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When to run the fans

Reports about the best times to run aeration plans have been conflicting, and sometimes confusing. Moisture sensor cables can bring 
all the information together

Farmers can hardly be blamed for being a bit confused about using aeration to dry their grain in the bin. They are told to turn their fans off at night, or only run them at night or run them continuously until that grain is down to the moisture level they want.

Proponents of each method have plenty of evidence to support their theories, which on the face of it all seems contradictory. But if you dig down a bit deeper into the information, especially that relating to using aeration to dry down and condition grain, there is probably one key message that they all agree on: careful monitoring is key.

Drying the grain in the bin isn’t really the number one concern; cooling it is. Drying occurs as the grain cools and as long as it’s kept at a constant temperature, once it’s cooled to a certain level, it should stay at the same moisture content. That’s the theory, but as every farmer can tell you, there always seem to be some circumstances where grain suddenly seems to heat up and moisture content increases.

The issue often is that farmers aren’t aware of exactly what is going on in the bin, which is why monitoring is all important.

Up until a few years ago farmers could only monitor the temperature in the bin, which is still a crucial factor, but now they have the ability to also keep tabs on the moisture content. Moisture sensor cables came onto the market a few years ago and, as part of an integrated monitoring system, can offer farmers both peace of mind and opportunities to capture the maximum profit potential from every bin.

Temperature, relative humidity (RH) and grain moisture levels are all important factors to maintain the quality of the grain in the bin.

How much water the air can hold is determined by temperature. The higher the temperature, the more water holding capacity it has. For example, air at 26 C can hold up to 4.3 kilograms of water; air at 15 C can hold a maximum of 2.25 kg of water. Relative humidity measures how much water is actually in the air — an RH of 50 per cent on a 15 C day means the air is holding around 1.12 kg of water (50 per cent of the 2.25 kg maximum).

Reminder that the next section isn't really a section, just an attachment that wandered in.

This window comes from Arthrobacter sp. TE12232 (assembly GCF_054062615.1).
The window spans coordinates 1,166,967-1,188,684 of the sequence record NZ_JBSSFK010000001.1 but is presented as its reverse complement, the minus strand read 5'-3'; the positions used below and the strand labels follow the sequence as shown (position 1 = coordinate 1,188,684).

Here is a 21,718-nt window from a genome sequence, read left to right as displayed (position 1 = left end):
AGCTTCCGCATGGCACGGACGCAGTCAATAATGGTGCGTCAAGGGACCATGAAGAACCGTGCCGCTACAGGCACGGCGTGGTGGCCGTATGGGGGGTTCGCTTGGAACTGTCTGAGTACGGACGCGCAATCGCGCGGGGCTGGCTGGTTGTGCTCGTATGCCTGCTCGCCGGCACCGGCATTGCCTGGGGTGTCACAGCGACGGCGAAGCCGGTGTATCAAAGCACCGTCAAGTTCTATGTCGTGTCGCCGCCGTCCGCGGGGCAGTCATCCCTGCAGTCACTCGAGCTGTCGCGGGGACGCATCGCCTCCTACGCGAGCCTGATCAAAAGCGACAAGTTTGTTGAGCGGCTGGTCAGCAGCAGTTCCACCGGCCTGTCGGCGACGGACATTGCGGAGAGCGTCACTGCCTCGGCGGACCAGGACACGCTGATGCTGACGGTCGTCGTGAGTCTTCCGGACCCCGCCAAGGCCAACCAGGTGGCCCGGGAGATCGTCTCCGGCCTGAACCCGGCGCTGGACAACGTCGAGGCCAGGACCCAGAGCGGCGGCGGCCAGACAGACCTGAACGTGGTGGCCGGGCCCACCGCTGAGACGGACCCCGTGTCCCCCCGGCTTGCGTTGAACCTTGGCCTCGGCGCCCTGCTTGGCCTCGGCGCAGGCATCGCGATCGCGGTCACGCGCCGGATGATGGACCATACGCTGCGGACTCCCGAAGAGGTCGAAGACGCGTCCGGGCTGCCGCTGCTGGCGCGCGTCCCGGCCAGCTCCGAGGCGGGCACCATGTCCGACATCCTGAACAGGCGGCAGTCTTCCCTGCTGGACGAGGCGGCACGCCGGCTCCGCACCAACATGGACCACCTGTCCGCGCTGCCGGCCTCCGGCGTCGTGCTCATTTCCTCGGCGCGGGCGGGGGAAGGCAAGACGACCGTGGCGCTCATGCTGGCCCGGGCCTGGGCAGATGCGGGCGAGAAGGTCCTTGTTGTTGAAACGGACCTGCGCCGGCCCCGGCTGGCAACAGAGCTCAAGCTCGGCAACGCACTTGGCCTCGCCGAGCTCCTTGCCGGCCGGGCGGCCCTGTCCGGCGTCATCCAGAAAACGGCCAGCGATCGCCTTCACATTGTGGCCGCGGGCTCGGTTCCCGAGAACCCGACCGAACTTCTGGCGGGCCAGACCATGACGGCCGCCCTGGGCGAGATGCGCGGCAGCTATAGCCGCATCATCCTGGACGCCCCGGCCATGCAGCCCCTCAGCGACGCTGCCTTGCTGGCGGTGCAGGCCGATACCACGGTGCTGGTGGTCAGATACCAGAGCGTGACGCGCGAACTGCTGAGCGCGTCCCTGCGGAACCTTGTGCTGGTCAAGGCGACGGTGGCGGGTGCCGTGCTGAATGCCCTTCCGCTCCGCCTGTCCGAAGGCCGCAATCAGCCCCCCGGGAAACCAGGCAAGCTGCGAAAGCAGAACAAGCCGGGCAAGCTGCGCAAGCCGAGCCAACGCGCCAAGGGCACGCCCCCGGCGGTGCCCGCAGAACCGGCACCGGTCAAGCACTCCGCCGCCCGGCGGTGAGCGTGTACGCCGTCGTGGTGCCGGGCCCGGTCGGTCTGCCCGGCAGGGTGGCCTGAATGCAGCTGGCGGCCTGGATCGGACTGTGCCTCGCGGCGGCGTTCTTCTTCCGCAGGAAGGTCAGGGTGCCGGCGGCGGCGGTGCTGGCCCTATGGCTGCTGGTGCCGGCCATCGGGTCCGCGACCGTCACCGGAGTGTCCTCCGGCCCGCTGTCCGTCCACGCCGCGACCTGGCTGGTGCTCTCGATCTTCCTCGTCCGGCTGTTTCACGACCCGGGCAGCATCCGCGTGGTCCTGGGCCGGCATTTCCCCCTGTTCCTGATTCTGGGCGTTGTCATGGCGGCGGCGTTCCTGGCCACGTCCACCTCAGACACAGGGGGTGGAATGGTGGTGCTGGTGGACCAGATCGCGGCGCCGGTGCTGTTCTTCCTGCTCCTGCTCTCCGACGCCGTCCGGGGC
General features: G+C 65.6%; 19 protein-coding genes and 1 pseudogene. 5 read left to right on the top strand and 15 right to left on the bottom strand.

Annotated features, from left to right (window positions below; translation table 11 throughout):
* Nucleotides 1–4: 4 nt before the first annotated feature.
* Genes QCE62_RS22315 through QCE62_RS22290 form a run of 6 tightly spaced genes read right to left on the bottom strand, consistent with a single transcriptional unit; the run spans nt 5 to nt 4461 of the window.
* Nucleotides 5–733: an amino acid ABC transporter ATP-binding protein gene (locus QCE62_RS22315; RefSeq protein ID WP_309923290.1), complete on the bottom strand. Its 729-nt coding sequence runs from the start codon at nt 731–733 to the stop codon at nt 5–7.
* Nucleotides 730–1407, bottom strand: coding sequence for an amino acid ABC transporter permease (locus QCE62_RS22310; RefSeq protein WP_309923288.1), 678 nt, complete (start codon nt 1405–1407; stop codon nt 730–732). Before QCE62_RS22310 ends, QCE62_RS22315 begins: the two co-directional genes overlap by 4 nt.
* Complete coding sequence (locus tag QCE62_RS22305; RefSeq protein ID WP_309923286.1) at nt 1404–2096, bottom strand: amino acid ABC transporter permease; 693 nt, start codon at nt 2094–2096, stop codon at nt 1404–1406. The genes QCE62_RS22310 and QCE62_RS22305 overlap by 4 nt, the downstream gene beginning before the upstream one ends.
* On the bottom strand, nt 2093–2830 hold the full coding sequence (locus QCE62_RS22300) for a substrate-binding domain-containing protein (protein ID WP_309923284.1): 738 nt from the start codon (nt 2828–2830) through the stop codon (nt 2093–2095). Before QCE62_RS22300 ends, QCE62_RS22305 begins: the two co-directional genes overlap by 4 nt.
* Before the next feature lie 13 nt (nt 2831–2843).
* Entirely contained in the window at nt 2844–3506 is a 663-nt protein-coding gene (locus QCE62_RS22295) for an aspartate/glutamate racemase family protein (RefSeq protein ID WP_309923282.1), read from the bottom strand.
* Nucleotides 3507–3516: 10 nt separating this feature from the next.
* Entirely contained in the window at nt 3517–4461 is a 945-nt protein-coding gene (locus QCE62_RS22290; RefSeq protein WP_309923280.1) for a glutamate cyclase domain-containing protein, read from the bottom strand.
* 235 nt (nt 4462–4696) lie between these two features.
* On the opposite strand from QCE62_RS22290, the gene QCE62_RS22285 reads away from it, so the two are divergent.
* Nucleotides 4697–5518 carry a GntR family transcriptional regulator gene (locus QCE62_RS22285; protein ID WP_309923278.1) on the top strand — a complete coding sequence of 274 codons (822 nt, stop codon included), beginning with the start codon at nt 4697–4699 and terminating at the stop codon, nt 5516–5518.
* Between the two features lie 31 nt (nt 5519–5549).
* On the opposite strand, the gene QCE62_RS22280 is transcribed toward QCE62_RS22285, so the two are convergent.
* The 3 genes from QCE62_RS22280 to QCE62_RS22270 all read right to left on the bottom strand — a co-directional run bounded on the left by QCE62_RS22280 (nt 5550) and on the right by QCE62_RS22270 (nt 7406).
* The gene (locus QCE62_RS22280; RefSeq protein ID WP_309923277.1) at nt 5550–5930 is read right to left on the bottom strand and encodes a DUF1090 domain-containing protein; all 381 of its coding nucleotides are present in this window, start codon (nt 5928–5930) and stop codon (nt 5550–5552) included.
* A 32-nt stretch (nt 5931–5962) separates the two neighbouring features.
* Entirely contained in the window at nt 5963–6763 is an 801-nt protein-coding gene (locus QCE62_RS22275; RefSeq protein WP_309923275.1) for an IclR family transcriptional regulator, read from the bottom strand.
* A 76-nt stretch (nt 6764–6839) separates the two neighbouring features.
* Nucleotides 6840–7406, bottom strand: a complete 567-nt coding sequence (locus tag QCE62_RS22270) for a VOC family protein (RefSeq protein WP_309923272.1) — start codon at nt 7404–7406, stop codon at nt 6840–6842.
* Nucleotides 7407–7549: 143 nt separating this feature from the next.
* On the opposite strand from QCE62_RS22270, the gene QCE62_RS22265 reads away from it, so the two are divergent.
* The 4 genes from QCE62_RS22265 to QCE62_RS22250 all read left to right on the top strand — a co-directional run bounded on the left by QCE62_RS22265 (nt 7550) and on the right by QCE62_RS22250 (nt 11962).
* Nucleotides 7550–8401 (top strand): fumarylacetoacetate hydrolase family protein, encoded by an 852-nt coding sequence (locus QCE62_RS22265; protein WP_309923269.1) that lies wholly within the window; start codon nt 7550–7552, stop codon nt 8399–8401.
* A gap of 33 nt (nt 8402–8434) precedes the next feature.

Ideally, grain should be stored at a temperature of around 3 C, which will eliminate microbial activity and render any pests in the grain inactive.

“One of the misconceptions out there with grain storage is that guys think if three degrees is good then minus 20 must be better,” says Calvin Boisjoli, director of grain management with Wall Grain Handling Systems Ltd. “Freezing will damage the shell of the grain kernel by creating micro stress fractures. Producers generally don’t notice this damage because much of the resulting breakage (and shrink) blows away in the wind when loading the truck. The kernels can also stick together when frozen, especially if there are moisture pockets present, which can block the aeration.”

When to run the fans

Misconceptions abound around when to turn aeration fans and heaters on and off. On-farm research by Dr. Don Palmer in Saskatchewan suggests that the best time to run aeration fans is at night, when the air is cooler.

But Palmer adds that fans should only be run when the outside temperature of the air is cooler than the grain temperature inside the bin, which would suggest that there are a lot of other factors governing when fans should actually be run.

Research by Dr. Chandra B. Singh and Ronald G. Larson of OPIsystems compared a number of different methods to determine which produced optimum results. Their research also found that running fans only at night was effective only when the grain temperature was warmer than the ambient air.

They also determined that once night time temperatures dipped below zero, no further drying occurred, suggesting that grain harvested late, and/or in cooler than usual fall conditions might not have the opportunity to dry to required levels by running fans only at night.

The two trials agree that running fans continuously is the least effective (and most costly) option to obtain optimum grain quality. Continuously running fans risks over-drying the grain. Often, drying is not uniform throughout the bin, which can be compounded if heat is added to dry the grain quickly.